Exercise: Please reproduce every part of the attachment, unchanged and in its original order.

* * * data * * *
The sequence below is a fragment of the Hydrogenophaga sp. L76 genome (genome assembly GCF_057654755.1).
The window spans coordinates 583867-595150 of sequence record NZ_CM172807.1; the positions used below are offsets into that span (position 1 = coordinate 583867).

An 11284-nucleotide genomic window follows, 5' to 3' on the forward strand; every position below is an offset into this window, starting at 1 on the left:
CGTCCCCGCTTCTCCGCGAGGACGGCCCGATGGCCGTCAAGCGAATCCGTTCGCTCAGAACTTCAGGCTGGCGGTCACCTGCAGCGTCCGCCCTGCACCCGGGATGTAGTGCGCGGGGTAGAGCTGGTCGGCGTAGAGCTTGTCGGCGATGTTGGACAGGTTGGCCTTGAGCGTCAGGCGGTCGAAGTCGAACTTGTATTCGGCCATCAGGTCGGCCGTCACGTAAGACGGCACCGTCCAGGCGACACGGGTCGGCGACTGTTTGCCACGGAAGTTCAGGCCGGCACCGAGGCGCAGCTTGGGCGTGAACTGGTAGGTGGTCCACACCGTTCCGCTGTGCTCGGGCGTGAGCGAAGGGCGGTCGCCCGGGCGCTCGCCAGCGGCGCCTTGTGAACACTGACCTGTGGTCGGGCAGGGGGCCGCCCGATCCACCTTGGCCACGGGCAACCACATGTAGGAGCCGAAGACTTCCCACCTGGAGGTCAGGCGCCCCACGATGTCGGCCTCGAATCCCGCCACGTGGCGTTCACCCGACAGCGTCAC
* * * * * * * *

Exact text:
The sequence below is a fragment of the Hydrogenophaga sp. L76 genome (genome assembly GCF_057654755.1).
The window spans coordinates 583867-595150 of sequence record NZ_CM172807.1; the positions used below are offsets into that span (position 1 = coordinate 583867).

An 11284-nucleotide genomic window follows, 5' to 3' on the forward strand; every position below is an offset into this window, starting at 1 on the left:
CGTCCCCGCTTCTCCGCGAGGACGGCCCGATGGCCGTCAAGCGAATCCGTTCGCTCAGAACTTCAGGCTGGCGGTCACCTGCAGCGTCCGCCCTGCACCCGGGATGTAGTGCGCGGGGTAGAGCTGGTCGGCGTAGAGCTTGTCGGCGATGTTGGACAGGTTGGCCTTGAGCGTCAGGCGGTCGAAGTCGAACTTGTATTCGGCCATCAGGTCGGCCGTCACGTAAGACGGCACCGTCCAGGCGACACGGGTCGGCGACTGTTTGCCACGGAAGTTCAGGCCGGCACCGAGGCGCAGCTTGGGCGTGAACTGGTAGGTGGTCCACACCGTTCCGCTGTGCTCGGGCGTGAGCGAAGGGCGGTCGCCCGGGCGCTCGCCAGCGGCGCCTTGTGAACACTGACCTGTGGTCGGGCAGGGGGCCGCCCGATCCACCTTGGCCACGGGCAACCACATGTAGGAGCCGAAGACTTCCCACCTGGAGGTCAGGCGCCCCACGATGTCGGCCTCGAATCCCGCCACGTGGCGTTCACCCGACAGCGTCAC